Conflicted morals of politicians

FROM FAR AND NEAR - Ruben Almendras - The Freeman

Moral conflicts happen to individuals or groups when decisions or actions have to be made and one of the alternative actions are clearly against the moral/ethical standard of the person or the group. All are confronted with these situations in their lifetime but most have minor consequences, are not life-or-death situations, or may be choices of a lesser evil. However, there are those who are confronted with major moral conflicts that go against their total upbringing, and which consistently happen because of their profession, means of livelihood, and their way of life. Among these are the professional criminals, assassins, and politicians. For this article, it is about the Philippine politicians, as we are more familiar with them, especially with the events and happenings now leading to the 2022 elections.

The phrase “the end justifies the means” is a mantra many politicians follow and encapsulates the cause of moral conflicts. It means they will do anything, illegal or immoral to achieve a goal or victory. Ambition for fame, fortune, and power drives all their actions and sets aside all moral and ethical considerations. This is particularly significant in a Catholic/Christian democratic country like the Philippines, where almost all of our politicians and government officials have been raised with the minimum standards of good and evil and of freedom and justice in the last 500 years of history. Even our non-Christian brothers have similar moral codes and upbringing as these are foundations of an orderly society.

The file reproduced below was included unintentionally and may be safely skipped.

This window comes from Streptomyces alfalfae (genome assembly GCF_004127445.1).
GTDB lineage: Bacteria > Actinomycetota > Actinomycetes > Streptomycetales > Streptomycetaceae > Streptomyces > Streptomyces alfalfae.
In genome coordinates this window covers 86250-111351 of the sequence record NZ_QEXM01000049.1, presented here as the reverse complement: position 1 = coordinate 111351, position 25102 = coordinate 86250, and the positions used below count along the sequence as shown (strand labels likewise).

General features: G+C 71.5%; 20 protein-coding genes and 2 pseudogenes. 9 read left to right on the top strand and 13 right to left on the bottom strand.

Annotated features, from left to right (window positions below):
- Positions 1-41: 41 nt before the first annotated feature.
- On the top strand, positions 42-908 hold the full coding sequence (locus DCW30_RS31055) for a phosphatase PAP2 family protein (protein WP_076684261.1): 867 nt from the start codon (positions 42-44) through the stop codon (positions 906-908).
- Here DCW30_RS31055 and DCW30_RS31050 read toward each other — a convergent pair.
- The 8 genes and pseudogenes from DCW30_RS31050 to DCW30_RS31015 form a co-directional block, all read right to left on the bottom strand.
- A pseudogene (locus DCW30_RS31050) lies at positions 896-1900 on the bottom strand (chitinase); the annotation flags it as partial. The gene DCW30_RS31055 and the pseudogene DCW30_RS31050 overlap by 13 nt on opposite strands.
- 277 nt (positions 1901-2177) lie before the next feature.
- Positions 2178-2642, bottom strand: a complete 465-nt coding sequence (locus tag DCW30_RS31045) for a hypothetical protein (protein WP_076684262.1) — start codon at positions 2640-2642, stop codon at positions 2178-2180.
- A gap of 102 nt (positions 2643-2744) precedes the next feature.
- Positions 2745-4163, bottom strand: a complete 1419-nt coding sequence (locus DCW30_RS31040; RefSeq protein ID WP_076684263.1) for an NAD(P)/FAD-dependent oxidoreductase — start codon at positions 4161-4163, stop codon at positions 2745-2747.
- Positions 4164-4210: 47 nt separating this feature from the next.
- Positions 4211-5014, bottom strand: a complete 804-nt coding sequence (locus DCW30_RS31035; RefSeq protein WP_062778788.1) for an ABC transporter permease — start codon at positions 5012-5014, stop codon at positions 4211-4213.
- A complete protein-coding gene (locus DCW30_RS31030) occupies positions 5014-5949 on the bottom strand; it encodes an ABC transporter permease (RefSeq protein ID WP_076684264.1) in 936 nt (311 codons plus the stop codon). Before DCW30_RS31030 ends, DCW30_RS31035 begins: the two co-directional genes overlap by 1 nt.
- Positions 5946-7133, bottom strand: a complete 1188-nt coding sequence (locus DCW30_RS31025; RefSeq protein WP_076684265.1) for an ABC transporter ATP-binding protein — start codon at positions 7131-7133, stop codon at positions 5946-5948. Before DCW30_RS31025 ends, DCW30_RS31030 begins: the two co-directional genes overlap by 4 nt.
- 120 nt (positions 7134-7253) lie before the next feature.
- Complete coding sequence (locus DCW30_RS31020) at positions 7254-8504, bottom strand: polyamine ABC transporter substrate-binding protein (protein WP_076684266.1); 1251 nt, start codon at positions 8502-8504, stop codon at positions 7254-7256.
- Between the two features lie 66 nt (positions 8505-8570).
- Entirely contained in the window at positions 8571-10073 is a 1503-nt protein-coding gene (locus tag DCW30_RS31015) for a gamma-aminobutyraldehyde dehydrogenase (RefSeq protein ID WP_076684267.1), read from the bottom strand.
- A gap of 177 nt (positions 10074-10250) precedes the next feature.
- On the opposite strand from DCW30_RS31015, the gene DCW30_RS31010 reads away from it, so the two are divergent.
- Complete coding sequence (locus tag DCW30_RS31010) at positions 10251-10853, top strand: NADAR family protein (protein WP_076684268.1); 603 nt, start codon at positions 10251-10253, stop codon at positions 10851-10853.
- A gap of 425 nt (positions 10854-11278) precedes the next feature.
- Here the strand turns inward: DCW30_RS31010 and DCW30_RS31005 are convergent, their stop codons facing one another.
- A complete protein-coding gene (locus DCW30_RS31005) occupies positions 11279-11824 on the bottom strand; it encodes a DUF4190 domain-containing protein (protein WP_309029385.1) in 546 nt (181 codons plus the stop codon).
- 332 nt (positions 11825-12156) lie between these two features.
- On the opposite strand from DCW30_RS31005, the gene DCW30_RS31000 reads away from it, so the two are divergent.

Authoritarian rulers and regimes have always assailed moral codes, as it is a limitation of their absolute power, and claims to be above the moral and ethical laws of ordinary mortals. They are however, aware, of the consequences of disregarding these moral standards when counteractions happen, as shown in all history and the natural law of the universe or their God. While Philippine politicians have been grappling with moral conflicts since we started to have elections, from Aguinaldo eliminating Bonifacio, to Roxas double-crossing Osmeña, to Marcos declaring martial law, the present situation leading to the 2022 election is another moral crossroad for Philippine politicians.

The last five and a half years of the Duterte administration have been full of moral hazards. The extra-judicial killings, the unlawful persecutions, arbitrary detentions, illegal detentions and closures, selective enforcement, and graft and corruption, are inundating the people with reasons to stop the continuance of this government. If we add the unpopular decision to turn a blind eye to the Chinese incursion into Philippine territory, the selective implementation of the law, and the irregularities and errors in the COVID-19 pandemic response, politicians should now be in moral dilemma leading to a moral conflict that has to be resolved. Depending on the moral values of the politician, it could be a choice between good versus evil, but if he has deluded himself with a compartmentalized morality, maybe a case of a few sleepless nights.

Psychologically, moral conflicts are stressful and bad for physical and mental health. It is really more than just sleepless nights, because the conflict between your actions and your beliefs eats on your whole person. This is why politicians on average, have shorter lives. Sociologically, moral conflicts disrupt family and social relationships. It would be difficult to impose moral standards on your family if your blatant disregard for what is right, fair, and just are in open display. If you belong to an organized religion, a religious community, or are a Sto. Niño devotee, it would be more difficult to stand by and defend your immoral/amoral political positions and advocacies.

Resolution of moral conflicts are what pushes wanted criminals to make confessions, when they say that their conscience or ghosts are haunting them. Or the guilty make atonement and retribution. Or if you believe in the hereafter, a necessary ticket to heaven. The 2022 election is a time for moral conflict resolution for some politicians.


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